As is well known, reducing agents are effective in ouring, not only to speed the development of red, but to stabilize it after development. The data for Table I was elfected in the presence of ascorbic acid. In the absence of ascorbic acid, as in a curing salt solution lacking in it, the red color is slower in developing taking 2 to 4 times as long. Accordingly, the presence of an ascorbic acid as a soluble salt of an isomer of ascorbic acid is preferred to accompany the nitrite salt. Ascorbic acid is an example of equivalent reducing agents which are enediol compounds as described in Hollenbeck No. 2,739,899.

A solution containing the curing nitrite salt may be applied by spraying it on, or by passing the piece through a chamber filled with a mist or fog of the solution. The

meat piece may be dipped into, or conveyed through, a bath of the solution. Where. fiat faces of the meat piece are available, a. thin film of the solution, as on a belt or on a transfer roll, may be applied by contact of the film with: the flat face.

Theheating for cure maybe effected in numerous ways. One. way is to use an oven. Another way is to use high frequency induction of heat. Another method is to subject the surface to be heated to infra-red heat rays, at a distance from the. source, and at a concentration of rays such that the surface: layers may be cooled at the same time, as described. By experience with commercial thinsliced bacon, it; has been found that the slices may be arranged in overlapping arrangement to provide a piled sequence of slices varying in thickness from the thickness of one slice to the thickness of three slices, as in the manner currently used in the market to expose the red col'ored lean. When the slices are not over 3 mm. thick and when both faces of the slices have been treated with curing salt, as described below, the assembled slices can be heated to elfect the gray-brown color without rendering fat by exposing them to infra-red lamps andto cool 6 ing air at one face, in a period of 10 to 15 minutes when reducing agents are used, or longer otherwise, in attaining a temperature in the range from 115 F. to 125 F. inter nally, as measured by a thermocouple placed between overlapping slices.

In the present invention, good smoke, of which the active ingredient is pyroligneous acid, may be applied in any of the known ways. In the case of bacon, having each slice a large area of fat, it is preferred to avoid contact between a fatty surface and a heavy concentration of smoke because there results a yellowish coloration of the normally white fat. For such avoidance, it is practicable to subject the whole piece to be sliced, that is the green belly in the case of bacon, to smoke as in a Smokehouse. The smoke is thus concentrated only on the surface, which become edges in the slices, and from such surface smoke flavor diffuses inwardly into the body at a dilution to avoid such coloration of fat. When the belly is smoked before removing the skin, the skin may or may not be removed before slicing, and, when not removed, it is a reservoir of smoke aroma. However, a preferred wayis to, run the slices on the treating conveyer through a chamber, quickly, and to the desired controlled extent precipitate smoke onto the slices, by well-known electrical methods.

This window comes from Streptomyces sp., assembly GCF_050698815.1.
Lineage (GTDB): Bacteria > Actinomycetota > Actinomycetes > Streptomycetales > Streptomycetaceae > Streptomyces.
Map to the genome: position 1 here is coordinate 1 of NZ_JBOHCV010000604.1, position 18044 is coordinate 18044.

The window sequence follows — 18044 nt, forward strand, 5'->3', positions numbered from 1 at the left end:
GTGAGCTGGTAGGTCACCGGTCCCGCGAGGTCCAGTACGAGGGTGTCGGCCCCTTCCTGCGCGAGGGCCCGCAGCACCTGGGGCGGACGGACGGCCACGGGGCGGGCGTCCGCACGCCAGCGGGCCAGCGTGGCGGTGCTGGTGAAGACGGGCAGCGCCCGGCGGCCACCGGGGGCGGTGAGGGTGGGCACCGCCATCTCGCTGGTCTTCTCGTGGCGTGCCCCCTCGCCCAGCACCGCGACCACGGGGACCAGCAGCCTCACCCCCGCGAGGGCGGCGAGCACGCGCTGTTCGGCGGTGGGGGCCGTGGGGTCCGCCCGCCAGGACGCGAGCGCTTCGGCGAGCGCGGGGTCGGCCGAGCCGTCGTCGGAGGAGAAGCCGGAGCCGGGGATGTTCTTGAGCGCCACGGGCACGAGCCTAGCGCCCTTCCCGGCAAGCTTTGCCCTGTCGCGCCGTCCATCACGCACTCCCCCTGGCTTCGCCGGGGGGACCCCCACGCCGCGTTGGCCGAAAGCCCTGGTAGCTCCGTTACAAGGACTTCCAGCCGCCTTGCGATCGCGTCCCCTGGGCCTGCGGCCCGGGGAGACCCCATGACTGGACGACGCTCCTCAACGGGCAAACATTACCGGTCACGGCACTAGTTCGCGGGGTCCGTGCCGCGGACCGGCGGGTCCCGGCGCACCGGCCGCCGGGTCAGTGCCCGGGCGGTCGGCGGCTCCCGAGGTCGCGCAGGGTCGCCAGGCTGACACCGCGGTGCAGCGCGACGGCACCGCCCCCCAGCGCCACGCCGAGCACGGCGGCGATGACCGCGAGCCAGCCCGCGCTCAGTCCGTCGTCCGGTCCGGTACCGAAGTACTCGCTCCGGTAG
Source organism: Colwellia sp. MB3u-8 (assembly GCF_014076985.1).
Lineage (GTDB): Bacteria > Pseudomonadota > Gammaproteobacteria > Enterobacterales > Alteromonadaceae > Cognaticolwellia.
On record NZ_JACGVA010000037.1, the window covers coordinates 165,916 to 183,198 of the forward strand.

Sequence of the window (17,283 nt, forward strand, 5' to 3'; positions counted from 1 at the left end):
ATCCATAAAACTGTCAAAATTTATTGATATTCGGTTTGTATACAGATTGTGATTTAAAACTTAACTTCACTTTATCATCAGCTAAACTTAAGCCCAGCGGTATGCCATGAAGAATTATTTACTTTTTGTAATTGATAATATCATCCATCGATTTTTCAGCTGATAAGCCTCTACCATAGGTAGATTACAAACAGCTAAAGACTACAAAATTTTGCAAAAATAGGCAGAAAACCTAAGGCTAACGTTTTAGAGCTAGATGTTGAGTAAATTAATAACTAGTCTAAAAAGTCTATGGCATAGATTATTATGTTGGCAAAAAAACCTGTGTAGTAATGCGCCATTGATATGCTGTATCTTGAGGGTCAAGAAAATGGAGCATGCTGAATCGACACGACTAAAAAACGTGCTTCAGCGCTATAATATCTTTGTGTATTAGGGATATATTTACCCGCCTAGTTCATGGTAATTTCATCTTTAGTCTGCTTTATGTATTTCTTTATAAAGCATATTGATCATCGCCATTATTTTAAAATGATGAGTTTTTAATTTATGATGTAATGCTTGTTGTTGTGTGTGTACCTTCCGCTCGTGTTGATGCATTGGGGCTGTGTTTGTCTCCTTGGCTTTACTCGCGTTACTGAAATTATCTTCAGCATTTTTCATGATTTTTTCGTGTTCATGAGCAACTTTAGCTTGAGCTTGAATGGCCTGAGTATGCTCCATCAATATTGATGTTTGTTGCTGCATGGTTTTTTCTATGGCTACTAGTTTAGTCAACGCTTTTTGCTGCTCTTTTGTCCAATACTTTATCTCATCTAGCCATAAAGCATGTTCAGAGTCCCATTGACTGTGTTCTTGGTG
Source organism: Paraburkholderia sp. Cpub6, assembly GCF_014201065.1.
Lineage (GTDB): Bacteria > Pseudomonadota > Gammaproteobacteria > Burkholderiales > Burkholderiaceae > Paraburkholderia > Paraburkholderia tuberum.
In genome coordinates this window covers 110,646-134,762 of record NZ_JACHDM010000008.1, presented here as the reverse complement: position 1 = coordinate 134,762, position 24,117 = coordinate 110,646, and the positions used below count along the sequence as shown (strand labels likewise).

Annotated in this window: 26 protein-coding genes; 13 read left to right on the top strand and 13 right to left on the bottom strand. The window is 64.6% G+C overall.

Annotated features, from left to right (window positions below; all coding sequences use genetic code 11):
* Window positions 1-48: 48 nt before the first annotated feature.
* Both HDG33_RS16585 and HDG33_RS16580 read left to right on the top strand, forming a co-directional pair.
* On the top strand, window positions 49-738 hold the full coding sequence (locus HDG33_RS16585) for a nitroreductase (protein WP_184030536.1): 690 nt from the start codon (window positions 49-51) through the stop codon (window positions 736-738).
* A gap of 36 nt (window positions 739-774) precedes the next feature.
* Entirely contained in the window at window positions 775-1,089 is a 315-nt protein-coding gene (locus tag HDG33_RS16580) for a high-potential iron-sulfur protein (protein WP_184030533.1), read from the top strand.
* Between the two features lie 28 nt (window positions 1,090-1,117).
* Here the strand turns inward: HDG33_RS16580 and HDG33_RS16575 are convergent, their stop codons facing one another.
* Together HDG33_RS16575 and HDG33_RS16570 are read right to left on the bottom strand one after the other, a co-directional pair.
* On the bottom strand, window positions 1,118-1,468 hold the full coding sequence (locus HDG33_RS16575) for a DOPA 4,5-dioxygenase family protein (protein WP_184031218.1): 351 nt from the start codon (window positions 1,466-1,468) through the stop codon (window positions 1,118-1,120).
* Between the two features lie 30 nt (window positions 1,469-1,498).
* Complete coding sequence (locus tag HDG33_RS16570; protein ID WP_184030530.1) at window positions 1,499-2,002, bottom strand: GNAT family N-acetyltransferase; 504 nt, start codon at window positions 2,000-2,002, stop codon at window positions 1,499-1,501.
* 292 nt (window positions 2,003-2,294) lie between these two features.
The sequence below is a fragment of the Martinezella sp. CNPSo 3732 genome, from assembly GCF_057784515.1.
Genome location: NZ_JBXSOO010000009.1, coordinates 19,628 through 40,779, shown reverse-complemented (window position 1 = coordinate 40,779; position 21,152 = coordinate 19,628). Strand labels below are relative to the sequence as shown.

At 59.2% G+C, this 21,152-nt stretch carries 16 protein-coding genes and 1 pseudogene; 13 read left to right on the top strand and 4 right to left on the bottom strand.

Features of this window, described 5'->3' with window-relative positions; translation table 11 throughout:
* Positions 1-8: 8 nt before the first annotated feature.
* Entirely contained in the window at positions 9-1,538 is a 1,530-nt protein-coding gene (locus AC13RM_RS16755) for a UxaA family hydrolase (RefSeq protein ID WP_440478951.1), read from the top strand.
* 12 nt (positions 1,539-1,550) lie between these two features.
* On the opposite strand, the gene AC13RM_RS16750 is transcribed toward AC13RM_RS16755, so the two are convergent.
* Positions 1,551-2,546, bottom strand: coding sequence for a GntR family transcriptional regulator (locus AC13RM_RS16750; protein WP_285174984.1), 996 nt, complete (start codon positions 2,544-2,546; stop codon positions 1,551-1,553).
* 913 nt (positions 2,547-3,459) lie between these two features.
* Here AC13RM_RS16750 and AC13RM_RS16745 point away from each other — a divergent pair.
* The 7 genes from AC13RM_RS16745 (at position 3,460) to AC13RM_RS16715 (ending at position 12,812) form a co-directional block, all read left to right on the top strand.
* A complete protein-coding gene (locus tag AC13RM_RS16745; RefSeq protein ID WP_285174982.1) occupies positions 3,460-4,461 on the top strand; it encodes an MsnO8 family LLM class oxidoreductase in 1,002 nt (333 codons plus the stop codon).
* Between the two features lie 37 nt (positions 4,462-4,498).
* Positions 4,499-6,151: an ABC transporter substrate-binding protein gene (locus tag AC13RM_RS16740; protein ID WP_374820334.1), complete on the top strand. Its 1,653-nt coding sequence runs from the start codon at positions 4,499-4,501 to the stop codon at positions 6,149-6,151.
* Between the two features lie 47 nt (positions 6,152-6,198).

Example 1 In carrying out the process commercially tor bacon, green bellies, previously smoked 'or not, are pressed at a temperature in the range from 20 F. to 28 F., and preferably at 24 F., 'to desired rectangular shape for packaging and run throughaslicing zone. Anycomrnercial slicer is suitable. The curing solution is preferably applied in the slicing zone so that the fast falling slices may pile up in the conventional overlapping arrangement on a conveyor. j

A s'pr'ay nozzle is airanged continuously to discharge a mist or fog of curing solution No. 2 in total amount to appl 5 parts or solution per parts of belly. Preferably it is directed onto the end of a belly about to be sliced and upon the last-cut face of a slice just formed. Suitable housings, battles arid collectors may be placed to confine mist and collect surplus liquid. i

The slices may in thickness up to A inch, and specifically are not more than A; inch thick when in overlapping arrangement of not over three thicknesses; and theyare so arranged that the lean portion of each slice is exhibited. I j

The slices in overlapping relation are then conveyed through a heating zone, preferably for developing heat internally. This may be done with a bank of infra-red lamps each placed about 9 to 15 inches from exposed faces. The time of exposure is such as to generate an internal temperature of about F. to F. in about 10 to 15 minutes, the temperature being limited toavoid frying. Suitable lamps are those operating at 125 volts and 250 watts, and having red filters to filter out actini-c rays, such as some ultra-violet, and to pass easily the heat rays. Other sources of infra red rays without attendant light may be used.

The surface so heated tends to become hotter than the interior and would rise well above F. during the heating period unless such rise is inhibited. By blowing a current of air of a controlled temperature, either chilled or at room temperature, across the stacked slices at a suitable velocity, such as 400 to 800 feet per minute for room-temperature air, the surface is maintained at a tentperature substantially non-rendering of fat in a range from 110 F. to 140 F. Water is evaporated to assist in the cooling.